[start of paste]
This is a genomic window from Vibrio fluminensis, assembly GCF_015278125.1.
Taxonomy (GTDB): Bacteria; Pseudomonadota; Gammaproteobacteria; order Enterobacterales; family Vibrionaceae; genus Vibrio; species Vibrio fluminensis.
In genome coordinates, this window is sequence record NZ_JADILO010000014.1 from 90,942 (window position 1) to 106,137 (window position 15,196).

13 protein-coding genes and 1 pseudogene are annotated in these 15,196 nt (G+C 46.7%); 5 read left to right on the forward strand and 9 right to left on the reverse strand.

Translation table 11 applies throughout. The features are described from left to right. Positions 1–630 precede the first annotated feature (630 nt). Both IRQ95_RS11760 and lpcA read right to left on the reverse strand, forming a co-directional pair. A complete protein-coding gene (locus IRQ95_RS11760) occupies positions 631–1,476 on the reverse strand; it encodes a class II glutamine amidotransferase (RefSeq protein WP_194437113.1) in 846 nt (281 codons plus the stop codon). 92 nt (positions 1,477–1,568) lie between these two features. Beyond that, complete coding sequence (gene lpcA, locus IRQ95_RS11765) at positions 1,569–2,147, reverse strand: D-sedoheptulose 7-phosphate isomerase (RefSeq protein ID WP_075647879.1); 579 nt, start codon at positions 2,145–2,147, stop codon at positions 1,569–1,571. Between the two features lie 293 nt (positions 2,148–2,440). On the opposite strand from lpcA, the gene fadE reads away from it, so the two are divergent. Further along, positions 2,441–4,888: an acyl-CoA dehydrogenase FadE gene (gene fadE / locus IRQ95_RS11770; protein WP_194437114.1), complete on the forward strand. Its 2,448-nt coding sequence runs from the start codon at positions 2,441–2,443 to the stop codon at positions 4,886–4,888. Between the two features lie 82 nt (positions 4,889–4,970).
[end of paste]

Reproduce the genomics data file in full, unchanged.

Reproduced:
This is a genomic window from Vibrio fluminensis, assembly GCF_015278125.1.
Taxonomy (GTDB): Bacteria; Pseudomonadota; Gammaproteobacteria; order Enterobacterales; family Vibrionaceae; genus Vibrio; species Vibrio fluminensis.
In genome coordinates, this window is sequence record NZ_JADILO010000014.1 from 90,942 (window position 1) to 106,137 (window position 15,196).

13 protein-coding genes and 1 pseudogene are annotated in these 15,196 nt (G+C 46.7%); 5 read left to right on the forward strand and 9 right to left on the reverse strand.

Translation table 11 applies throughout. The features are described from left to right. Positions 1–630 precede the first annotated feature (630 nt). Both IRQ95_RS11760 and lpcA read right to left on the reverse strand, forming a co-directional pair. A complete protein-coding gene (locus IRQ95_RS11760) occupies positions 631–1,476 on the reverse strand; it encodes a class II glutamine amidotransferase (RefSeq protein WP_194437113.1) in 846 nt (281 codons plus the stop codon). 92 nt (positions 1,477–1,568) lie between these two features. Beyond that, complete coding sequence (gene lpcA, locus IRQ95_RS11765) at positions 1,569–2,147, reverse strand: D-sedoheptulose 7-phosphate isomerase (RefSeq protein ID WP_075647879.1); 579 nt, start codon at positions 2,145–2,147, stop codon at positions 1,569–1,571. Between the two features lie 293 nt (positions 2,148–2,440). On the opposite strand from lpcA, the gene fadE reads away from it, so the two are divergent. Further along, positions 2,441–4,888: an acyl-CoA dehydrogenase FadE gene (gene fadE / locus IRQ95_RS11770; protein WP_194437114.1), complete on the forward strand. Its 2,448-nt coding sequence runs from the start codon at positions 2,441–2,443 to the stop codon at positions 4,886–4,888. Between the two features lie 82 nt (positions 4,889–4,970).